“At Daryl, we serve the fish with sautéed bok choy. One could also quick stir-fry or sauté napa cabbage, snow peas and mushrooms to accompany the mahi-mahi. I try to include all tastes in my food—sweet, sour, bitter, salty and savory. This dish is a perfect example. It also exemplifies my philosophy that everything is easy if you know how to do it right.”
1 cup black beans
10 cups water
4 pieces mahi-mahi. 6 oz each
1 Tbsp. corn oil
2 tsp. butter
2 jalapeño peppers
Extra virgin olive oil
For the beans:
1. Soak black beans overnight in four cups of water. (Beans are always soaked in an amount of water four times the quantity of beans.)
2. The next day—drain, wash and rinse beans.
3. Put beans in pot of six cups of water and cook slowly till tender. (Same principle as for soaking beans, except the water is six times the quantity of beans.)
4. Halfway through, add salt.
5. When beans are tender, they should have soaked up most of the water. Store in fridge.
For the mahi-mahi:
1. Salt mahi-mahi on both sides.
2. Heat two 12-inch non-stick sauté pans till hot.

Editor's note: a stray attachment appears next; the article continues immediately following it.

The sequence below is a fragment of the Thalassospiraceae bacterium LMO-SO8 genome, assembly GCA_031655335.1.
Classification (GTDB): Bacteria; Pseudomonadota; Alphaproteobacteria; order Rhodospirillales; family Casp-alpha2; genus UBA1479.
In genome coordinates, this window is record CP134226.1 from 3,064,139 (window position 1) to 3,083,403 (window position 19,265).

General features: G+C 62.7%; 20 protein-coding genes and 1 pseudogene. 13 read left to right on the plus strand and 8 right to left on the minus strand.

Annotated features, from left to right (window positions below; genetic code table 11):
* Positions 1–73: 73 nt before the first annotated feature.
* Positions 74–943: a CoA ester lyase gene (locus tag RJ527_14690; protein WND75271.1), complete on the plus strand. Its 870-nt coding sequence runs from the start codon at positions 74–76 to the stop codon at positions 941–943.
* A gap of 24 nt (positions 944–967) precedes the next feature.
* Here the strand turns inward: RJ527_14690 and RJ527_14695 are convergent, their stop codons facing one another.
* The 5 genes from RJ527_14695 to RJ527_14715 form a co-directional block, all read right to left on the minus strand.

3. Add 1/2 tb. corn oil and 1 tsp. butter to each pan.
When butter melts, gently place 2 mahi-mahi in each pan
Lower heat to medium-low and cook till sides of fish turn white.
4. Turn fish over and cook for 2 minutes.
5. Turn off heat and leave fish on pan for 5 minutes.
For Pineapple and Jalapeño
1. Slice pineapple to 3×2-inch rectangle and drizzle with the olive oil.
2 Slice jalapeño crosswise into about 20 round slices.
3. Place jalapeño on top of pineapple and warm in an oven or broiler till just warm.
4 Drizzle the jalapeño with olive oil and sprinkle with salt.
Reheat beans with salt, butter and some olive oil. Once hot, spoon beans onto center of plate; place fish on beans and pineapple-jalapeño on top. Add sautéed vegetables, if desired.